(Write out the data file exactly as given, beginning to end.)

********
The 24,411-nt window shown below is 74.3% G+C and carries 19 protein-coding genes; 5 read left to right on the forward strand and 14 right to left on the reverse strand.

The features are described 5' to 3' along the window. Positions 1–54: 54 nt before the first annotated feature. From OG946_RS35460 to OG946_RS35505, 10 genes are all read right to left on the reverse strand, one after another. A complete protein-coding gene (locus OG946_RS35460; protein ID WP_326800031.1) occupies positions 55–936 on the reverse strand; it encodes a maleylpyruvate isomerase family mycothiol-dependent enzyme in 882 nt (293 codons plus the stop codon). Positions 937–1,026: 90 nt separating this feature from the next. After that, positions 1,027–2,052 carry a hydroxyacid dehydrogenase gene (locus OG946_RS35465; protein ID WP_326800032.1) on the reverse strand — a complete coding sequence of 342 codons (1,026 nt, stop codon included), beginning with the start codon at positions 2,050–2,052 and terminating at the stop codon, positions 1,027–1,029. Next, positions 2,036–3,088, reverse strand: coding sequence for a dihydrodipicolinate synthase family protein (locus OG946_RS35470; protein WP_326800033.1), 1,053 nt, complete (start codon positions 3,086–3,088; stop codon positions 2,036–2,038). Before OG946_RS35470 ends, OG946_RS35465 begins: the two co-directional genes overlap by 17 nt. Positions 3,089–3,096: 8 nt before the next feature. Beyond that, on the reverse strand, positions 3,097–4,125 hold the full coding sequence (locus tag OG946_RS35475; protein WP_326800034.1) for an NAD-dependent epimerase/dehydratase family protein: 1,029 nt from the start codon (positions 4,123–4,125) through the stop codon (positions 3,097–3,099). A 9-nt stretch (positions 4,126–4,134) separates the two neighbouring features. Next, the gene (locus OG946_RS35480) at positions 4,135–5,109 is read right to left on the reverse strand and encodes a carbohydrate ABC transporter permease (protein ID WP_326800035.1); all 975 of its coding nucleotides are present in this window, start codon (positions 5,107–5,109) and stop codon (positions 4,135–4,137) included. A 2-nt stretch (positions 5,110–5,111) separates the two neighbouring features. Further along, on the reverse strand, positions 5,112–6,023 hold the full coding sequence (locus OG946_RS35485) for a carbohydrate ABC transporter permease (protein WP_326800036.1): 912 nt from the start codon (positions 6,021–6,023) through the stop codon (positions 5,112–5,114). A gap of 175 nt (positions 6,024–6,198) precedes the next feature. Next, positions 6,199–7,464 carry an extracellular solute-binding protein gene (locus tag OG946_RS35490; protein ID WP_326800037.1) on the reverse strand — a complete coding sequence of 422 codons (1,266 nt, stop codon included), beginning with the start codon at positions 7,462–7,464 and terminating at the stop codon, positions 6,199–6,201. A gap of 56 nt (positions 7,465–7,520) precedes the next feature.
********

The 24,411-nt window shown below is 74.3% G+C and carries 19 protein-coding genes; 5 read left to right on the forward strand and 14 right to left on the reverse strand.

The features are described 5' to 3' along the window. Positions 1–54: 54 nt before the first annotated feature. From OG946_RS35460 to OG946_RS35505, 10 genes are all read right to left on the reverse strand, one after another. A complete protein-coding gene (locus OG946_RS35460; protein ID WP_326800031.1) occupies positions 55–936 on the reverse strand; it encodes a maleylpyruvate isomerase family mycothiol-dependent enzyme in 882 nt (293 codons plus the stop codon). Positions 937–1,026: 90 nt separating this feature from the next. After that, positions 1,027–2,052 carry a hydroxyacid dehydrogenase gene (locus OG946_RS35465; protein ID WP_326800032.1) on the reverse strand — a complete coding sequence of 342 codons (1,026 nt, stop codon included), beginning with the start codon at positions 2,050–2,052 and terminating at the stop codon, positions 1,027–1,029. Next, positions 2,036–3,088, reverse strand: coding sequence for a dihydrodipicolinate synthase family protein (locus OG946_RS35470; protein WP_326800033.1), 1,053 nt, complete (start codon positions 3,086–3,088; stop codon positions 2,036–2,038). Before OG946_RS35470 ends, OG946_RS35465 begins: the two co-directional genes overlap by 17 nt. Positions 3,089–3,096: 8 nt before the next feature. Beyond that, on the reverse strand, positions 3,097–4,125 hold the full coding sequence (locus tag OG946_RS35475; protein WP_326800034.1) for an NAD-dependent epimerase/dehydratase family protein: 1,029 nt from the start codon (positions 4,123–4,125) through the stop codon (positions 3,097–3,099). A 9-nt stretch (positions 4,126–4,134) separates the two neighbouring features. Next, the gene (locus OG946_RS35480) at positions 4,135–5,109 is read right to left on the reverse strand and encodes a carbohydrate ABC transporter permease (protein ID WP_326800035.1); all 975 of its coding nucleotides are present in this window, start codon (positions 5,107–5,109) and stop codon (positions 4,135–4,137) included. A 2-nt stretch (positions 5,110–5,111) separates the two neighbouring features. Further along, on the reverse strand, positions 5,112–6,023 hold the full coding sequence (locus OG946_RS35485) for a carbohydrate ABC transporter permease (protein WP_326800036.1): 912 nt from the start codon (positions 6,021–6,023) through the stop codon (positions 5,112–5,114). A gap of 175 nt (positions 6,024–6,198) precedes the next feature. Next, positions 6,199–7,464 carry an extracellular solute-binding protein gene (locus tag OG946_RS35490; protein ID WP_326800037.1) on the reverse strand — a complete coding sequence of 422 codons (1,266 nt, stop codon included), beginning with the start codon at positions 7,462–7,464 and terminating at the stop codon, positions 6,199–6,201. A gap of 56 nt (positions 7,465–7,520) precedes the next feature.